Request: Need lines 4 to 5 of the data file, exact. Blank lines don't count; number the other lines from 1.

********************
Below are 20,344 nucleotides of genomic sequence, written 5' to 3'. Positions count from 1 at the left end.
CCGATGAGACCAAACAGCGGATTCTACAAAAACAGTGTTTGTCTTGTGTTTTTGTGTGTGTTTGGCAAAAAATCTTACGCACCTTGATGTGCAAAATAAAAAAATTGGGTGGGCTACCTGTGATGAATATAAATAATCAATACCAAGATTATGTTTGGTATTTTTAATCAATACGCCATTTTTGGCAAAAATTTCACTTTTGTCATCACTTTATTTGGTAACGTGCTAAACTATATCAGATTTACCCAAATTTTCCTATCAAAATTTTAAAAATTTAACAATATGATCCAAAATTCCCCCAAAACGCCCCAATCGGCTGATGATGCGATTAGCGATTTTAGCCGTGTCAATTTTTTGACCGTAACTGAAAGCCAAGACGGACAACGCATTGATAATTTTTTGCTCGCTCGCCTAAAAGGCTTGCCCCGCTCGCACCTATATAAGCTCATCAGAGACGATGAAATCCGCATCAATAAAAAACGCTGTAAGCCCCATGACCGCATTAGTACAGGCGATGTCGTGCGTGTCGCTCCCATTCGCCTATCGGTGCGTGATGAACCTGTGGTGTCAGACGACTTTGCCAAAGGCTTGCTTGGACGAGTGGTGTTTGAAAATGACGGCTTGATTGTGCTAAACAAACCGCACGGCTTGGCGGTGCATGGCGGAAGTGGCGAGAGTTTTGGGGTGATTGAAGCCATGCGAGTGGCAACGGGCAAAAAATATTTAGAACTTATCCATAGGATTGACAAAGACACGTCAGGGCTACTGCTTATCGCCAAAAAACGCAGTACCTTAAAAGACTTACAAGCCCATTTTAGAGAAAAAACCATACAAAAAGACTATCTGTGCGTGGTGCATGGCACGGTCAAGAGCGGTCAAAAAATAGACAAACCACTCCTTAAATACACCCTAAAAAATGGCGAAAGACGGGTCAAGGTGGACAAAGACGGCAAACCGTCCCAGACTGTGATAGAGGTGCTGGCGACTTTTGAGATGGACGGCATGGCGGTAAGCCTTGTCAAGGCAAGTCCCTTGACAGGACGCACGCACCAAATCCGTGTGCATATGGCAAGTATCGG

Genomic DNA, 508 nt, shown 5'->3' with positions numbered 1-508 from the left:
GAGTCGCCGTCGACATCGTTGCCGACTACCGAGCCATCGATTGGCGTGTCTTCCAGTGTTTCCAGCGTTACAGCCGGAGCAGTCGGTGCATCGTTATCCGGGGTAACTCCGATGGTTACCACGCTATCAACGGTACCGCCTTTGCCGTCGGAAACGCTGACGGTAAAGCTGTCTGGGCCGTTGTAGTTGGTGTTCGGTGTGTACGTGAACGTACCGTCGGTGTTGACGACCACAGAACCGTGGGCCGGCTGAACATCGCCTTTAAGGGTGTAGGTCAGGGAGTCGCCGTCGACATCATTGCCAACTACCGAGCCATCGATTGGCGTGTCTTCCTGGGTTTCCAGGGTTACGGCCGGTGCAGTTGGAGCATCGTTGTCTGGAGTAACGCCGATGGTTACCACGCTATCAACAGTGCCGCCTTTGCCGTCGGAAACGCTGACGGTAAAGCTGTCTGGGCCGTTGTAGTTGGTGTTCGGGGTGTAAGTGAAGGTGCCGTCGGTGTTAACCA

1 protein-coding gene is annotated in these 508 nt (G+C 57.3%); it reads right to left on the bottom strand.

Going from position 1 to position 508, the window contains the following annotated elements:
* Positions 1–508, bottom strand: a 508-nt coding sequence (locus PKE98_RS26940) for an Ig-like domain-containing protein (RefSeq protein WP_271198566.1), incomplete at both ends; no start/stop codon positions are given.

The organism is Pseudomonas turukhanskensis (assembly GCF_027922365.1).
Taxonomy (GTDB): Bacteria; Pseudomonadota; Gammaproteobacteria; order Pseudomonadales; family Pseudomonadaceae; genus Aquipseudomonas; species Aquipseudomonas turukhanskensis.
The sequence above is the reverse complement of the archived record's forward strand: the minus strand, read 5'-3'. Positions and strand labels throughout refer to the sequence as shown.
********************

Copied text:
GAGTCGCCGTCGACATCGTTGCCGACTACCGAGCCATCGATTGGCGTGTCTTCCAGTGTTTCCAGCGTTACAGCCGGAGCAGTCGGTGCATCGTTATCCGGGGTAACTCCGATGGTTACCACGCTATCAACGGTACCGCCTTTGCCGTCGGAAACGCTGACGGTAAAGCTGTCTGGGCCGTTGTAGTTGGTGTTCGGTGTGTACGTGAACGTACCGTCGGTGTTGACGACCACAGAACCGTGGGCCGGCTGAACATCGCCTTTAAGGGTGTAGGTCAGGGAGTCGCCGTCGACATCATTGCCAACTACCGAGCCATCGATTGGCGTGTCTTCCTGGGTTTCCAGGGTTACGGCCGGTGCAGTTGGAGCATCGTTGTCTGGAGTAACGCCGATGGTTACCACGCTATCAACAGTGCCGCCTTTGCCGTCGGAAACGCTGACGGTAAAGCTGTCTGGGCCGTTGTAGTTGGTGTTCGGGGTGTAAGTGAAGGTGCCGTCGGTGTTAACCA

1 protein-coding gene is annotated in these 508 nt (G+C 57.3%); it reads right to left on the bottom strand.